The King County Prosecutor’s Office will not seek a retrial in the assault case against Marc and Elizabeth Hokoana, accused in the near-fatal shooting of an anti-fascist protester on the University of Washington campus during a violent demonstration over the appearance of far-right firebrand Milo Yiannopoulos on Inauguration Day 2017.
A jury in King County Superior Court deadlocked in August after a five-week trial and five days of deliberations when the panel split over ideological lines, according to the jury foreman, and the shooting victim refused to testify.
Judge Kristen Richardson declared a mistrial and prosecutors have been weighing their chances on winning a unanimous verdict in a retrial. Whitney Keyes, a spokeswoman for King County Prosecuting Attorney Dan Satterberg, said Friday the decision was that a retrial likely would yield the same result.
“Our office has carefully reviewed the evidence produced at trial and considered whether a retrial would be likely to produce a different outcome. We believe it unlikely that a retrial would produce a unanimous verdict,” Satterberg said in a statement. “In light of that, we have decided to dismiss this case.”
Satterberg declined to comment further.
The prosecution had been an uphill fight from the outset, made more so by the fact that the victim of the shooting, 35-year-old Joshua Dukes, refused to testify. He had said through an attorney, Abigail Cromwell, that he did not trust or believe in the punitive U.S. justice system. Before trial, Dukes — a computer-security expert — had asked to meet face-to-face with the Hokoanas, but they declined.
In a statement provided by Cromwell Friday night, Dukes said he was relieved the trial was over and felt mistrial was the “best possible outcome” from a “broken” system.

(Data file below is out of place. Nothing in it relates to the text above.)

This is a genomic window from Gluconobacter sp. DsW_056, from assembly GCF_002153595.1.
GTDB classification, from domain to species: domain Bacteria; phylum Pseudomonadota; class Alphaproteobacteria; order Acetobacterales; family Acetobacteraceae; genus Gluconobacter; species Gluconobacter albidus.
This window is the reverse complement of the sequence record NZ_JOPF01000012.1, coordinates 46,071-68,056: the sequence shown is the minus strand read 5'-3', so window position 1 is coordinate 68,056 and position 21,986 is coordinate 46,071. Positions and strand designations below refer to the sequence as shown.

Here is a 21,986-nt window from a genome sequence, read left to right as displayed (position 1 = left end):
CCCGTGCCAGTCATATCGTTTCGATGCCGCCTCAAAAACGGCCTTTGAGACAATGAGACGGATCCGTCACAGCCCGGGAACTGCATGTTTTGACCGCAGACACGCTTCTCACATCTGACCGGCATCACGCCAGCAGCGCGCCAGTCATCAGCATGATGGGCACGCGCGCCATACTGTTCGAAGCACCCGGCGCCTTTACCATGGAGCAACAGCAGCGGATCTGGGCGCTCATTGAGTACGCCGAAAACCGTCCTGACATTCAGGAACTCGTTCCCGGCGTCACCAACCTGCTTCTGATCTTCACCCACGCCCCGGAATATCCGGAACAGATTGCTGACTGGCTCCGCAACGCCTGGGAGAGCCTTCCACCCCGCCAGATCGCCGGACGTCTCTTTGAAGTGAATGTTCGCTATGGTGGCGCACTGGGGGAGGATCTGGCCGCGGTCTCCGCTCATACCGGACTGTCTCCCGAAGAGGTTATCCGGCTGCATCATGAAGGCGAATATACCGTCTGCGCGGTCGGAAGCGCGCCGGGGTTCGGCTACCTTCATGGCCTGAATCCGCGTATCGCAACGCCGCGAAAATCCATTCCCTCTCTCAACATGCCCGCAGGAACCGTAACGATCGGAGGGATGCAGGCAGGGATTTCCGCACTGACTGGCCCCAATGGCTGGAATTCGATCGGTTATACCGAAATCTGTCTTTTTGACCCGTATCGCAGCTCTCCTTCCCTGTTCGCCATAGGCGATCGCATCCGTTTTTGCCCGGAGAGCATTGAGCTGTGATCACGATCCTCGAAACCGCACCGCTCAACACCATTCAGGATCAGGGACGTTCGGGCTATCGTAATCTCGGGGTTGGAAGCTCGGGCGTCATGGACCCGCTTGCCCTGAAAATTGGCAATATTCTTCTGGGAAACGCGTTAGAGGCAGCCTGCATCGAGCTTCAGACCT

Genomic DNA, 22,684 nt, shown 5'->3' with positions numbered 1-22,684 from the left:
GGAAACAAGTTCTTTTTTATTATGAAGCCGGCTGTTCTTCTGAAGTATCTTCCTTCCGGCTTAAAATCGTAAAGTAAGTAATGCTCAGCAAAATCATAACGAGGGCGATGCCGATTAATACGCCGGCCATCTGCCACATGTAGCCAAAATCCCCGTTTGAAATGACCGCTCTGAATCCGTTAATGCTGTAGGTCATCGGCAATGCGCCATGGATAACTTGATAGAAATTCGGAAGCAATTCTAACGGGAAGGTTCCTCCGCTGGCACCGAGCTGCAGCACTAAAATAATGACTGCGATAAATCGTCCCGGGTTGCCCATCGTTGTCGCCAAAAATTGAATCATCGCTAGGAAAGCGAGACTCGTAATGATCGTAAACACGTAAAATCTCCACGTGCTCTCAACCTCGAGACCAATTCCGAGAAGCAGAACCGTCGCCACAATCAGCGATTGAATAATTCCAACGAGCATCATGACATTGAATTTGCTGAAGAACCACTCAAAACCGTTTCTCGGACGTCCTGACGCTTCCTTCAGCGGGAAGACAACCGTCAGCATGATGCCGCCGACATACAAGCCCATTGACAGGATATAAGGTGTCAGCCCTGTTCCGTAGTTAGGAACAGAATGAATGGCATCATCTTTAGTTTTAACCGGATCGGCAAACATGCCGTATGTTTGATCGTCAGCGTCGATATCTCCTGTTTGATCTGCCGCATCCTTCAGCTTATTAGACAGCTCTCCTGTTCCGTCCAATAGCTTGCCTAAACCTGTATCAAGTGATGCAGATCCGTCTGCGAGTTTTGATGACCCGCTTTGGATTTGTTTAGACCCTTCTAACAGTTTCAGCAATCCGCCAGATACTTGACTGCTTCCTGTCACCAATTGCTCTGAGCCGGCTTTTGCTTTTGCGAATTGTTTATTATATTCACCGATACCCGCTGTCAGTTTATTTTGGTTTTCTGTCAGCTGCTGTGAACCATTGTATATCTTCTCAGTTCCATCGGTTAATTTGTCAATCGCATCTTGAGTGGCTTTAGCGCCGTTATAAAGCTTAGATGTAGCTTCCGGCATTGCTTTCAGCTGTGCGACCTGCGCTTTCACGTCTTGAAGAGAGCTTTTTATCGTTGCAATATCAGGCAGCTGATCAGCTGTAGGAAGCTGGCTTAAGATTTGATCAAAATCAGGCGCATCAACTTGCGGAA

“The Hokoanas didn’t get to be the heroes nor the martyrs they wanted to be… They will have to live with what they’ve done and the criminal legal system never had the power to change that anyway,” Dukes said.
The trial resulted from a confrontation in Red Square on the University of Washington campus the night of Jan. 20, 2017. A large crowd of antifa protesters, fueled by outrage over the inauguration of President Donald Trump earlier, confronted a group of Trump supporters and others waiting to attend a scheduled appearance by former Breitbart editor and arch-conservative provocateur Yiannopoulos at Kane Hall. The confrontations turned violent, with fistfights and bottles, rocks and paint-bombs being thrown.
Evidence and testimony during the trial centered around video shot on phones and cameras during the raucous demonstrations. There were numerous fights and confrontations that night, which only escalated with the arrival of a large contingent of black-clad antifa protesters. In the middle of it all were the Hokoanas.
They were among the people waiting in line to see Yiannopoulos, and according to testimony and evidence presented at trial, they had come to the event armed and ready to goad any protesters who happened to get in their way. Marc was armed with a tactical knife and pepper spray. Elizabeth, who has a concealed-carry pistol permit, had a 9-mm handgun in a holster under her parka.